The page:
Social Democratic (SPÖ) General Secretary Laura Rudas has defended her party’s intention to increase taxes.
The SPÖ wants to raise some taxation rates to restore the budget while its coalition partner, the conservative People’s Party (ÖVP), expressed the intention to concentrate on lowering investments. Rudas said today (Weds) “all experts” were of the opinion that a well-considered mixture of tax hikes and spending cuts was needed to drag Austria out of the financial danger zone.
Rudas also pointed out that the Social Democrats did not present only a list of possible tax increases but also identified areas where cuts could be made. The general secretary – a rival of SPÖ General Secretary Günther Kräuter but a close political ally of SPÖ Chancellor Werner Faymann and SPÖ Vienna Mayor Michael Häupl – explained several public administration measures could be financially supported less strongly in the coming years.
Rudas’ explanations came one day after ÖVP whip Karlheinz Kopf accused the SPÖ of being “driven by ideology”. Newspaper commentators claimed the coalition already agreed to raise some taxes when the outspoken opponent of tax hikes said taxation burdens would only be worsened if the SPÖ forced his party to do so. Kopf refused to comment on whether high incomes could be taxed more drastically from next year but made clear that the ÖVP would veto any attempt to set up an inheritance tax.
Freedom Party (FPÖ) leader Heinz-Christian Strache – who recently met with Kopf to debate a possible agreement considering the government’s debt brake draft bill – announced yesterday that discussions had been “good and serious” so far. Strache said the government must lower the bureaucratic burdens for people who planned referendums. The right-winger mentioned the political system in Switzerland as an example. While the ÖVP signalled support for his ideas, Kräuter branded the FPÖ head’s statements as a New Year’s joke. The SPÖ general secretary claimed Strache’s attempt to compare laws and regulations in Switzerland with the Austrian constitution made no sense.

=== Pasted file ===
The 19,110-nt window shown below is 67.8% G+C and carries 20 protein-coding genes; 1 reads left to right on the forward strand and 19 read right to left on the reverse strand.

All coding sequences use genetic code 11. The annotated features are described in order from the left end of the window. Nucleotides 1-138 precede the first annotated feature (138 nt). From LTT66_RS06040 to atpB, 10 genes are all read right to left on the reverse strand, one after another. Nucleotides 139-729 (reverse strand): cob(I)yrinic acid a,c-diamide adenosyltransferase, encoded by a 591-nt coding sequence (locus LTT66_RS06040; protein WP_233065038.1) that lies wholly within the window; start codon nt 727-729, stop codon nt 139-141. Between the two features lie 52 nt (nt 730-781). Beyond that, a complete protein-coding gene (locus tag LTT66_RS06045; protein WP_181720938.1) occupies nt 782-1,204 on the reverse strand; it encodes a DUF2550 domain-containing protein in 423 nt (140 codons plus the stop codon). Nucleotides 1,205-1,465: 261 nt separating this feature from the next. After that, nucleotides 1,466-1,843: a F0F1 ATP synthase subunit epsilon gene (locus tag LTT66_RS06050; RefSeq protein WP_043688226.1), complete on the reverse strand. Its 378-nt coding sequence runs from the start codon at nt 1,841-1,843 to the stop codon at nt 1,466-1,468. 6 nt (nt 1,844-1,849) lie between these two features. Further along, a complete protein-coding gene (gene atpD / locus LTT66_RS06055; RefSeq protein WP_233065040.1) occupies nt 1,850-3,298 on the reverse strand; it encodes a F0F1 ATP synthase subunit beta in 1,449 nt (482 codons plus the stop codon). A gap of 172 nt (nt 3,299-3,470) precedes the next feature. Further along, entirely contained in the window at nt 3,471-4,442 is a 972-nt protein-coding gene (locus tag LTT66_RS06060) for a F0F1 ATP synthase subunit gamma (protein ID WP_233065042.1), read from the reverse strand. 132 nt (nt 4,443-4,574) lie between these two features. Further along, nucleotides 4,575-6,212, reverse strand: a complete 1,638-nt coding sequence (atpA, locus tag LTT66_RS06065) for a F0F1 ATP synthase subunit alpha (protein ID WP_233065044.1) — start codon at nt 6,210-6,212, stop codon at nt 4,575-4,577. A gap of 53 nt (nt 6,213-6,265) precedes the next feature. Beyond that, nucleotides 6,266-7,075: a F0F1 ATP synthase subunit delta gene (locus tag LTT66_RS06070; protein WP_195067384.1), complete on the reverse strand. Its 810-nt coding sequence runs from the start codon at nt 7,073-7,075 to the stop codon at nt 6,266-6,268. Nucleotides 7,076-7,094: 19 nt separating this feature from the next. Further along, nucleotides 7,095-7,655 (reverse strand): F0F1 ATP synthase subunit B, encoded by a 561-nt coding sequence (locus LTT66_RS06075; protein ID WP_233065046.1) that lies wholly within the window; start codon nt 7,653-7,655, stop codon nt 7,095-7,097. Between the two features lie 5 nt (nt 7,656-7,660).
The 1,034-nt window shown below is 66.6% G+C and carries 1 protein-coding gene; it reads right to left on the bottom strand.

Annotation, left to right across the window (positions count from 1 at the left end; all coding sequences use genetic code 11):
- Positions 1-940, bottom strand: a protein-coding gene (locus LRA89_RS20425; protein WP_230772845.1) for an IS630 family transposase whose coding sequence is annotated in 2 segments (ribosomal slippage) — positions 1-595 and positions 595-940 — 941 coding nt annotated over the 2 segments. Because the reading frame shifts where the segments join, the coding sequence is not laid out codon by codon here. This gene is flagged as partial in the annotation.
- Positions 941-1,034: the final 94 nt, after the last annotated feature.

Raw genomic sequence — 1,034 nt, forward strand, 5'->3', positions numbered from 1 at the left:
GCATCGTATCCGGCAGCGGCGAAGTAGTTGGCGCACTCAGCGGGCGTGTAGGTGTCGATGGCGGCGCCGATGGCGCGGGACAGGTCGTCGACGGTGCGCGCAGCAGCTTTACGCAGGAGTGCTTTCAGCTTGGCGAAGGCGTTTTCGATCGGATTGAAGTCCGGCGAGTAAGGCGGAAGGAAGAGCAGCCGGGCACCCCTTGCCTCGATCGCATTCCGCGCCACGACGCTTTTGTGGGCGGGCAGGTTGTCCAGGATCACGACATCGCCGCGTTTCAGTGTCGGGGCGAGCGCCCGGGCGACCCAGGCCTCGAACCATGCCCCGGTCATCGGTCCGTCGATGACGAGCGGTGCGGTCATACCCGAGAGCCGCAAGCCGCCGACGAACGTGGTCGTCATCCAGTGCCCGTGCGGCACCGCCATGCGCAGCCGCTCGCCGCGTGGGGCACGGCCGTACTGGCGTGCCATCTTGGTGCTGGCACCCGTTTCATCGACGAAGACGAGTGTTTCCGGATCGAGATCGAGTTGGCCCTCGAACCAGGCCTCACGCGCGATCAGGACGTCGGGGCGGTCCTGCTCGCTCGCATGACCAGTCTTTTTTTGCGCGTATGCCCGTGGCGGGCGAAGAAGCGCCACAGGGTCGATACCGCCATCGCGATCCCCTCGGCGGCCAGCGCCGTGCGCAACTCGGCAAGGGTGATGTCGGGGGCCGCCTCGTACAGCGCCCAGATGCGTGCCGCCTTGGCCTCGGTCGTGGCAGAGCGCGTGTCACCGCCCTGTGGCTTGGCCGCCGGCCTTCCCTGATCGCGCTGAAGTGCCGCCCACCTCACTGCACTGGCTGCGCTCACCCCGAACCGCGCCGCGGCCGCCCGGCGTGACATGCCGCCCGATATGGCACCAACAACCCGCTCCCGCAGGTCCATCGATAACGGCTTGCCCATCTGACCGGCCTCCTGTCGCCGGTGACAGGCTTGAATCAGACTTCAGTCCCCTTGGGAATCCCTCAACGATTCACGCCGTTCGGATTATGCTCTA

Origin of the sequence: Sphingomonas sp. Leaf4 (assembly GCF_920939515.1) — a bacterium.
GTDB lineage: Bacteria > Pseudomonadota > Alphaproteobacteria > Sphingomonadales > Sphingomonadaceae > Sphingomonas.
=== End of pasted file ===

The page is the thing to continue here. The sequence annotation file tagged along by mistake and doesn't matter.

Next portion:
The FPÖ boss also appealed to the SPÖ and ÖVP to organise a round table debate with representatives of his party, Federal Audit Office (RH) boss Josef Moser and economist Bernhard Felderer. Strache said the sky-high state debts were a consequence of decisions made by the current government in the past years. He said the SPÖ-ÖVP administration must take the RH’s recent collection of suggestions into account. The authority presented a list of 599 ideas how Austria could economise without brutally reducing investments or sacking public servants. Moser claimed all of the measures could be carried out without harming the Austrian economy’s fragile growth.
All government ministers are bracing for being ordered by ÖVP Finance Minister Maria Fekter to spend less on their individual projects than initially planned in the coming years. SPÖ Defence Minister Norbert Darabos explained he intended to lower administration expenses but also made clear that he would not lower the army’s budget for international peacekeeping missions.
Almost 1,600 Austrian soldiers are currently participating in operations around the world organised by the European Union (EU) and the United Nations (UN). Austria spends 2.1 billion Euros on its military force, a sum which is just as high as 0.7 per cent of the country’s gross domestic product (GDP). Darabos emphasised that he would keep putting the focus on selling unused barracks and other properties owned by the army as well as around 50 per cent of the tanks it currently possessed. The defence ministry spent 80 million Euros on soldiers’ engagement abroad. “We will not slash this sum,” Darabos promised.